Combo decks require (at least) a bit of system mastery, and a LOT of ways to ensure consistent execution. Your entire deck is a threat; your success will often come down to the pieces that allow you to dig up the right pieces, like tutors and card draw, and cards that prevent your opponent from stopping you. And be prepared to explain, in detail, how your deck works— and to feel like a rock star when everything goes right.

But don’t be like Elle and lose sight (badumching) of your priorities, and be prepared for things to backfire! A B plan is your best friend, so sideboard accordingly!


Control decks are the paragon of defense and forethought. It may look like not much is happening in a game against control, but these games are among the most intense and interactive. Control entirely forgoes early and midgame aggression, and seeks to answer each threat until the opponent has no more.

This is made possible by gaining lots of card advantage— a technical term that basically means you are getting the most mileage out of each card in your deck— while simultaneously halting the opponent in his rude endeavor to kill you. Control all-stars are rarely creatures, but instead are efficient utility pieces like Wrath of God, Cryptic Command, and Vindicate. Eventually, control wins by dropping an inevitable threat that the opponent just cannot answer, like Baneslayer Angel, a planeswalker, or just Celestial Colonnade.

Control players should be advised, though:

Their methods aren’t particularly beloved. Also, their matches can go to the clock a lot, so it is worth their while to work at sharpening their critical thinking so they don’t wind up with a lot of useless draws on their record.

And there it is! Identifying what you want your deck to do, and how you should do it is a vital part of deckbuilding. Control doesn’t want or need small, fast creatures, and aggro doesn’t want 6 mana angels and dragons! Each archetype is huge, and each color and combination of colors has countless ways to support all five; so experiment and see what works! Just remember to stay focused, and kick lots and lots of ass!

Magic Easter Eggs

Now and again, Wizards R&D hides an extra bit of flavor in the cards they design. Let’s look at a few.

Just your average spirit, but wait, there’s more..

As an acronym, Geist of Saint Traft becomes G.o.S.T. (Ghost)!

And here is another from Dissension.

Check out that mana cost!

Green / Blue / Blue becomes G/U/U or Goo! Isn’t that fitting?

What other Magic the Gathering easter eggs have you found?


#14: Ephara, God of the Polis (f*ck da polis!)
Alright! Sorry I’ve been gone, I had to take a break for various tests and schoolwork but I’m back to start the two color generals! It’s going to be fun featuring all sorts of things you wouldn’t expect! And stay tuned because I’ve heard rumors all over the place about a very interesting possible rule change! So here we go, Ephara! (Warning, there is a card that has been spoiled but not released)
Yay! Card draw! Yay flicker motivation! Ephara is a beautiful God(des? It doesn’t say that on the card so it isn’t sexist.) She inspired me to really change the way I think about playing the game and it’s led to some interesting things. First of all, the Combo of the day is right in this picture set! It is dead-eye navigator (who is not banned, I quadruple checked) and great whale! This allows you to tap seven lands over and over and over! Also it’s in mono-blue (wow, blue doesn’t see any combos I know! (Sarcasm)) because of the nature of our commander the tendency is going to be towards flickering. This allows reliable card draw and other effects that you can mix in such as +1/+1 counters, life gain or whatever! Wheee! Also, white blue is excellent at control so I suggest that you check out a few cards such as detention sphere (not shown) which will eliminate your opponents tokens and is great emergency removal. Also, you’ll notice people in Ephara like Brimaz (not shown) or Geist. This is because they give you a free creature and therefore card draw when you attack! I’d Also definitely recommend Psychosis Crawler (not shown) to turn that card draw into damage! Have fun with Ephara guys! She’s awesome!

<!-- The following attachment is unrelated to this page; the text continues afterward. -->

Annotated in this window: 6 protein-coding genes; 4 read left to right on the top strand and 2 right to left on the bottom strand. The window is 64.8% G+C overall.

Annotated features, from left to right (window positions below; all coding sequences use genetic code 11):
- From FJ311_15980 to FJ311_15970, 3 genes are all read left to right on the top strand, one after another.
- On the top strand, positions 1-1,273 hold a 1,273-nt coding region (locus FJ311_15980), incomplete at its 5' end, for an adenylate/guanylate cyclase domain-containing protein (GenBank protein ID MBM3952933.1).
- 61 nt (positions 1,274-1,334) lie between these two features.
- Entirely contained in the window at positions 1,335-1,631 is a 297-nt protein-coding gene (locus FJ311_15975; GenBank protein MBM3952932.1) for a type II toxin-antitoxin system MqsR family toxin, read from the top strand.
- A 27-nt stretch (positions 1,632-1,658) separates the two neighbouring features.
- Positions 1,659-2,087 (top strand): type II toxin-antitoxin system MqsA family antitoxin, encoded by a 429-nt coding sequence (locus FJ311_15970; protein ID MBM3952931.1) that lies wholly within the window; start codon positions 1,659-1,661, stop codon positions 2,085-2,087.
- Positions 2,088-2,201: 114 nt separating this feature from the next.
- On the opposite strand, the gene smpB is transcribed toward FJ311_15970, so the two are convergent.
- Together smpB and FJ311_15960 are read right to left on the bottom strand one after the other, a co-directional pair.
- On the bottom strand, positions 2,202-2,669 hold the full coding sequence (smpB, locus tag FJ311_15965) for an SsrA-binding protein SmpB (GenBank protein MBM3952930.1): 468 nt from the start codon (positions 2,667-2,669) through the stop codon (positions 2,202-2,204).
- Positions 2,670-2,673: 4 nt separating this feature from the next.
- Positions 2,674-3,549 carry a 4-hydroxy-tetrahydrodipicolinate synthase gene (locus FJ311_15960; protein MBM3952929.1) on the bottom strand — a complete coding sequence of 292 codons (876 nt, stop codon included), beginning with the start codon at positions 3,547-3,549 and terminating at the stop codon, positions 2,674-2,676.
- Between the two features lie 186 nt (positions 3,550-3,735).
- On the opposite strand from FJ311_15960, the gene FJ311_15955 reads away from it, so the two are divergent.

Tier: 5

Card of The Day #1 - Modern - Geist of Saint Traft

This card is brewing a huge storm through modern right now! 3 CMC for a 2/2 Hexproof that also creates a flying 4/4 when it attacks?! This Guy essentially swings for 6 total on turn 4! 4 of that damage is flying which will usually go through right away! The hexproof on this guy is just priceless too! With all the spot removal that is ever so popular in modern (Path to exile, Lightning Bolt, etc.) This guy manages to protect himself from all that! Most people would argue that being 2/2 is a hug turn off, but if played smart and with the correct card combination, this card is a force to be reckoned with!

American Midrange.

75 cards, 15 sideboard
1 Mountain
1 Island
1 Plains
3 Clifftop Retreat
3 Glacial Fortress
3 Sulfur Falls
3 Steam Vents
4 Sacred Foundry
4 Hallowed Fountain
23 lands

4 Legion Loyalist
4 Skyknight Legionnaire
4 Invisible Stalker
3 Geist of Saint Traft
3 Tajic, Blade of the Legion
2 Thundermaw Hellkite
1 Aurelia, the Warleader
21 creatures

4 Searing Spear
4 Spectral Flight
2 Legion’s Initiative
3 Boros Charm
3 Azorius Charm
16 other spells


1 Boros Charm
1 Azorius Charm
2 Rest in Peace
2 Supreme Verdict
3 Syncopate
3 Pillar of Flame
3 Render Silent
15 sideboard cards

So this is the American midrange I came up with. I like most of the main board but I think I need help with the sideboard for sure. Any and all suggestions are welcome.